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Old 07-20-2016, 12:30 PM   #1
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is it OK and how long of screws - TV install

On my 2010 25 FB Flying cloud -I want to install 24" TV in bedroom on the wall between bedroom and shower. In tapping the wall - does not sound like any studs. was going to install mounting bracket in middle. The TV weighs 9 lbs and the bracket weighs 3.5 lbs. Anybody know how long a screw i can use to mount the bracket without puncturing shower? Is screwing bracket just into wall strong enough? Any other insights / things i need to know. Decided to post here - since problem is specific to a 25' (or bigger?) flying cloud.
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Old 07-20-2016, 12:44 PM   #2
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If no one with direct experience posts an answer I would contact Jackson Center and ask if the show wall is applied directly to the bedroom wall or is there is a gab. Also ask if Airstream installs a mounting board behind the wall for just this purpose.

If there is a gap and no backer board installed I would drill a test hole in the wall and measure the distance to the shower wall. If there is enough room between the walls I would use Molly bolts at the top of the bracket. The wall is most likely not a solid structure but rather a honeycomb panel and thus would not hold a screw.
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Old 07-20-2016, 05:16 PM   #3
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On my '07 Safari SE 25FB (basically the same as your 2010 FC) there is a gap between the bedroom wall and the shower wall. The bedroom wall is screwed into the "studs" along each side from floor to ceiling; the screws have plastic caps over them to "hide" them. I removed the wall, which seems rather flimsy to me, and installed a sheet metal plate on the back side for additional strength, through which I drilled holes and ran the tv mount bracket bolts. I used the shortest bolts I could find at Home Depot which matched the bolt thread and diameter that came with the tv mount. Put the wall back up and hung the tv on the swivel arm mount and have enjoyed tv in the bedroom ever since.

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Old 07-20-2016, 05:25 PM   #4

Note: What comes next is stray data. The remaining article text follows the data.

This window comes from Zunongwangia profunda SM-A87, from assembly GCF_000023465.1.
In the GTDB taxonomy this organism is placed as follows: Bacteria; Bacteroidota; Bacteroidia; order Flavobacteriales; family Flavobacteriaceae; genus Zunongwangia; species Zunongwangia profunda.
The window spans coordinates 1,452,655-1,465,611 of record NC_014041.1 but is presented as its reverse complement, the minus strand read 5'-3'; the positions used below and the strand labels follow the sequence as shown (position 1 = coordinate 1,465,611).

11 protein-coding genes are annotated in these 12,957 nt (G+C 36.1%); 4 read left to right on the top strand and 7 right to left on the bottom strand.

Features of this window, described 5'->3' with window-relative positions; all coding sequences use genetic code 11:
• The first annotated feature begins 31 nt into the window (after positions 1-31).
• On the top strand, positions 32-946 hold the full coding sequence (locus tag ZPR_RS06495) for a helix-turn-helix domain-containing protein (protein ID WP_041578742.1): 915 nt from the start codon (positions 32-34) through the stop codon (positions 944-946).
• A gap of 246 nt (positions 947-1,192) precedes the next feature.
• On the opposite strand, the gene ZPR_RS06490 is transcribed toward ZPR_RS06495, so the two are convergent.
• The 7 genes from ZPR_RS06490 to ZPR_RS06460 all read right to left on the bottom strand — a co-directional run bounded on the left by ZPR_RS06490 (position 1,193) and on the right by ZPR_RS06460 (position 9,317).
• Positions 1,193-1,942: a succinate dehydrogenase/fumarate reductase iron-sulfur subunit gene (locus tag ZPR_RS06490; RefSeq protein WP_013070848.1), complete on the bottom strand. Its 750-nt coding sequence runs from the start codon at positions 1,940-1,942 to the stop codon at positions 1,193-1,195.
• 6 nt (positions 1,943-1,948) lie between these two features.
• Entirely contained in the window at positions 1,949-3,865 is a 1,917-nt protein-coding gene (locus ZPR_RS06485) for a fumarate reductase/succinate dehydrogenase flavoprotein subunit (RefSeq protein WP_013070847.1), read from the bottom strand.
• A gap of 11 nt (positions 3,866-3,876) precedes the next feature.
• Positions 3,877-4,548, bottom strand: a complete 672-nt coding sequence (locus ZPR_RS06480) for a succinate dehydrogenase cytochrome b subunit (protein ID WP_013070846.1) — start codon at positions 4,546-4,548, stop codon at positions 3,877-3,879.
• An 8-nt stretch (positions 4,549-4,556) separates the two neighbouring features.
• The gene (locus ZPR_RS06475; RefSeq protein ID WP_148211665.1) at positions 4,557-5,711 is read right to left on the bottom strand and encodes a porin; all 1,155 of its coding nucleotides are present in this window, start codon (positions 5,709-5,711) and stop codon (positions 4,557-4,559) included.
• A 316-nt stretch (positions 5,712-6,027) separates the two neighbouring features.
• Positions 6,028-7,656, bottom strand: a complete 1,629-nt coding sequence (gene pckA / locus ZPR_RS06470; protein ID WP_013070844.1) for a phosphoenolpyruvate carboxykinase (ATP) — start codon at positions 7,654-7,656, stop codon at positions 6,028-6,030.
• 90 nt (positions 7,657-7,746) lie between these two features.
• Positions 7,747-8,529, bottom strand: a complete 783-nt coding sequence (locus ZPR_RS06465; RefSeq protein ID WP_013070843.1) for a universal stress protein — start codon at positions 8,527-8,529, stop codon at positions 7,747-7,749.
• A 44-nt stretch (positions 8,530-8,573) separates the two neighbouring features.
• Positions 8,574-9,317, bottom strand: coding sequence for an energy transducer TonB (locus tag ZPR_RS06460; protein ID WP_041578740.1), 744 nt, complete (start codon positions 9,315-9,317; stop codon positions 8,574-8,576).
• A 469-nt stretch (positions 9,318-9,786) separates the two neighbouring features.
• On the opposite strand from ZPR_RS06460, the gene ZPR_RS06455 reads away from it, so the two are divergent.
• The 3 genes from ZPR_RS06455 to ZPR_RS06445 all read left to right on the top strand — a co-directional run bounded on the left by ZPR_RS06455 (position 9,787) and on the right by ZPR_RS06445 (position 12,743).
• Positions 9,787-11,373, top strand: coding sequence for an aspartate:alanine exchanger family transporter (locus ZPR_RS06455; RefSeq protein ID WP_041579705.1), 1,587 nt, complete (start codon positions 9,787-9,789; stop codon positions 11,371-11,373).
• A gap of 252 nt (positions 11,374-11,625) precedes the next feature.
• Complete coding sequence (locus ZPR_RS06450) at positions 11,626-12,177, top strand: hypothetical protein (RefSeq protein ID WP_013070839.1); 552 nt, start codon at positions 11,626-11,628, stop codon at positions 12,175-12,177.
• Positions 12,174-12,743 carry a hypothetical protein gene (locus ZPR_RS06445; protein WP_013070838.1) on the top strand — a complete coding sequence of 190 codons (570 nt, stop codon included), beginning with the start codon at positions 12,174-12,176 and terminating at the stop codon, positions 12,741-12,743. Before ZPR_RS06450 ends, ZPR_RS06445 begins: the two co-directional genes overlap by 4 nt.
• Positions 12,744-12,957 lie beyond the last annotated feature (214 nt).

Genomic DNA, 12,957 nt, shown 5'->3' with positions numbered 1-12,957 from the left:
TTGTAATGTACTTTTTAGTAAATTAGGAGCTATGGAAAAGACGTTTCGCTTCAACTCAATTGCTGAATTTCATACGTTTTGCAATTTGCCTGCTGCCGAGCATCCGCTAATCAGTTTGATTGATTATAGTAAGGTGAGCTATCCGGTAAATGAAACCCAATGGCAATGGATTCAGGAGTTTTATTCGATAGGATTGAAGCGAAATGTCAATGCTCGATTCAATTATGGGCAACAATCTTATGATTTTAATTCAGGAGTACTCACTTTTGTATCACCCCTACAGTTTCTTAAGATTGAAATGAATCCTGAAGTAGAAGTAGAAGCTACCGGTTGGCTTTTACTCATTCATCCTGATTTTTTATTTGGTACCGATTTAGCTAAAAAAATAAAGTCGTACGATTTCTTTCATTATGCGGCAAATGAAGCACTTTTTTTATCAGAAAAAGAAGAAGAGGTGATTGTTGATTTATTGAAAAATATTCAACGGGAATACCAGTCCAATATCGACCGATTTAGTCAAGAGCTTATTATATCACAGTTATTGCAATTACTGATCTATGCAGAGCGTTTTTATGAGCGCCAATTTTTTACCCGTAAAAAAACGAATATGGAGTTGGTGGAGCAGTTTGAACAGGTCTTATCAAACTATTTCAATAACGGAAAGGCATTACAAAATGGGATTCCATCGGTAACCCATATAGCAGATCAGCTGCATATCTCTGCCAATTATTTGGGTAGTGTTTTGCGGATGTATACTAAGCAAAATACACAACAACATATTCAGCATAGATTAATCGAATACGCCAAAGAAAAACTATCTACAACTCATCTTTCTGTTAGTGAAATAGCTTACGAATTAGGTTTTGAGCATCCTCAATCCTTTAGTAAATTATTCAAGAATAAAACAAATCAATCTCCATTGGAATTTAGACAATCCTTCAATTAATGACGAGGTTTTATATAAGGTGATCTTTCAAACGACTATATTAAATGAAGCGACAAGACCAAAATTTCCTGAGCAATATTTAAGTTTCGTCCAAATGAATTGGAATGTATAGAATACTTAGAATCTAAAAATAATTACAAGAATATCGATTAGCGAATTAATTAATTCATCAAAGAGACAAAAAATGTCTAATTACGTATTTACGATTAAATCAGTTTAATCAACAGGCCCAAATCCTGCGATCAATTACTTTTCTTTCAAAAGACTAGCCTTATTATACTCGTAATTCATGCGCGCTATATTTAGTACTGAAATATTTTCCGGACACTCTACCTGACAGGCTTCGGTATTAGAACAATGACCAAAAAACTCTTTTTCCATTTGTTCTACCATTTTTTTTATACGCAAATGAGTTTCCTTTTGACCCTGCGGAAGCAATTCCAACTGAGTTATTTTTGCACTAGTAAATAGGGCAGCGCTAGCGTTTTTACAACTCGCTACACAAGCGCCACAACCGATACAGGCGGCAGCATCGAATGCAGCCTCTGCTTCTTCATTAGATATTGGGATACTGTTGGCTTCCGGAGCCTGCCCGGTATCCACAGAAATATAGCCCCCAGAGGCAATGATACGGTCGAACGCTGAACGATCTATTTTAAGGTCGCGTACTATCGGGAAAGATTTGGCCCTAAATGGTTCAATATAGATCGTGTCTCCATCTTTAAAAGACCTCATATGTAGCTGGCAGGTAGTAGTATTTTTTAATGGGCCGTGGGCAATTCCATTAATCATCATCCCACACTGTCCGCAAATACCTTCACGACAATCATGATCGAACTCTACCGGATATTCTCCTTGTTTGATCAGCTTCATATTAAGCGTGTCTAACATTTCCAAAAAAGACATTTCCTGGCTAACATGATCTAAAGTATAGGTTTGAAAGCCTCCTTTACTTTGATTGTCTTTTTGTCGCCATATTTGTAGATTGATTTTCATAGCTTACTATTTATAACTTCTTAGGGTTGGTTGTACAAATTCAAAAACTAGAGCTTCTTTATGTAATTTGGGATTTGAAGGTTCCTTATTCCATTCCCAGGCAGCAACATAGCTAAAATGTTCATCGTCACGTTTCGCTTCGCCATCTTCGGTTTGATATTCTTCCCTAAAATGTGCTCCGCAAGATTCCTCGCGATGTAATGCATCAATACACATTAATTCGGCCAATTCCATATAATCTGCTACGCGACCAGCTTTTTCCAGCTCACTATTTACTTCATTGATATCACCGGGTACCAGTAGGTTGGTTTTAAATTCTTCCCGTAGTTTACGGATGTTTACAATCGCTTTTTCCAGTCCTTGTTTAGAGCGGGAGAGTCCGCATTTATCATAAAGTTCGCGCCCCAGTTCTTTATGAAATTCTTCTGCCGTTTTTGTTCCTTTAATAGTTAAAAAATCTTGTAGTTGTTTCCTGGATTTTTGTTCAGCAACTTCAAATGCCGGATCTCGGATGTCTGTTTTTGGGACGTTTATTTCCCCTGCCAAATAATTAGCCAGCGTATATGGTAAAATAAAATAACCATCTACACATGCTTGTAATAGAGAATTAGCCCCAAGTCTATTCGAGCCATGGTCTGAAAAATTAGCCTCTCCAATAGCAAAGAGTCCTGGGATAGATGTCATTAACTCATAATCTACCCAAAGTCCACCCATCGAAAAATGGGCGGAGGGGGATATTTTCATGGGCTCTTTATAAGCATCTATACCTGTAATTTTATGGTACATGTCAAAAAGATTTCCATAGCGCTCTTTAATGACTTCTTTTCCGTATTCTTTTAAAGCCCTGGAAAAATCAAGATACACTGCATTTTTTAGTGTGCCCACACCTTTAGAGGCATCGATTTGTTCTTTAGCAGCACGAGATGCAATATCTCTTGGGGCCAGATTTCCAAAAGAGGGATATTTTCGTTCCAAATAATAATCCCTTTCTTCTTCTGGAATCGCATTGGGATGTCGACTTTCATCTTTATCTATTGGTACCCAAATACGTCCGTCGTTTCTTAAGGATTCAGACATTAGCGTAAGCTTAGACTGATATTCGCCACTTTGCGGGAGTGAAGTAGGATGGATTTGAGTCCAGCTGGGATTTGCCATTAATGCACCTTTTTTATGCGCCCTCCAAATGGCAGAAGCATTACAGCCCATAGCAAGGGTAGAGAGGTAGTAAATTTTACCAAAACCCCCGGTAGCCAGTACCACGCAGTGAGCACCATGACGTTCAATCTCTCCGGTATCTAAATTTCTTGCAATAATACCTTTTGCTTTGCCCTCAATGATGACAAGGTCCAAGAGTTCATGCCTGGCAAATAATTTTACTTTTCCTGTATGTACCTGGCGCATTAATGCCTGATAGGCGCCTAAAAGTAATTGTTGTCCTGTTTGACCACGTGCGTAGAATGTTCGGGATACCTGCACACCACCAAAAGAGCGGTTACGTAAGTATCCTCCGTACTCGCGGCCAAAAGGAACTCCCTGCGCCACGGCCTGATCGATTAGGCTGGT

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Did the same thing in my rig except used Fender Washers and Nylon insert lock nuts.
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Old 07-20-2016, 06:41 PM   #5
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Not familiar with the construction, but if like the corresponding wall in our Classic 30, they seem pretty flimsy even, if there is space in back between the shower.

Would there not be framing members at the wall side and at door side?

Perhaps you could span from side to side with some substantial narrow plywood panel, maybe 8" wide or so, securely screwed to the frame members on each side and painted or wrapped for better appearance, then securely bolt the tv bracket to it?

For that matter, I suppose you could add a full size plywood panel patterned to match the existing wall dimensions if you wanted, again securing it to the side frames.

Brian.
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Old 07-21-2016, 11:39 AM   #6
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you will be safe with 1/4 to 3/8" into the wood. You will need more than four to make it secure. Depending what kind of mount you have, you may need to make more holes in your mount. I would say at least eight screws would be minimum.

1/4" screw on "wood" has a hold power vertical (pull it straight out) pulled of at least 7lbs with at least three threads into the wood. Lateral forces, pull straight down of at least 12lbs. These all vary on hardness of wood. But use these numbers as a general guide line.

In a trailer, forces on that screw will be in all three dimensions, thus at least eight, more if you can.

If you plan on installing a swing arm mount, make sure you have a way to secure it in the rest position (closest to the wall) and lock it during travel.
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Old 07-21-2016, 11:50 AM   #7
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Great advice -- didn't realize you could take the wall off the studs easily. Jim or retail6 - how did you attach the metal plate? may go this way or just connect plywood to studs as Brian suggested.
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Old 07-21-2016, 12:47 PM   #8